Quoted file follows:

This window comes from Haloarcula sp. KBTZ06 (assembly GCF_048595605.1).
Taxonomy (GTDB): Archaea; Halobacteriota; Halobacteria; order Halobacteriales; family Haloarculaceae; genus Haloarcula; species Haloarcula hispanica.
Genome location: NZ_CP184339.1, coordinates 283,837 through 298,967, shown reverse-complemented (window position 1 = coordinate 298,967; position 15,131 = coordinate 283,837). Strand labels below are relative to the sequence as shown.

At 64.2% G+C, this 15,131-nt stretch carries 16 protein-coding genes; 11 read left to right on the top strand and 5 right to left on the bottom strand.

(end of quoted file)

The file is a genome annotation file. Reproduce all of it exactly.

This window comes from Haloarcula sp. KBTZ06 (assembly GCF_048595605.1).
Taxonomy (GTDB): Archaea; Halobacteriota; Halobacteria; order Halobacteriales; family Haloarculaceae; genus Haloarcula; species Haloarcula hispanica.
Genome location: NZ_CP184339.1, coordinates 283,837 through 298,967, shown reverse-complemented (window position 1 = coordinate 298,967; position 15,131 = coordinate 283,837). Strand labels below are relative to the sequence as shown.

At 64.2% G+C, this 15,131-nt stretch carries 16 protein-coding genes; 11 read left to right on the top strand and 5 right to left on the bottom strand.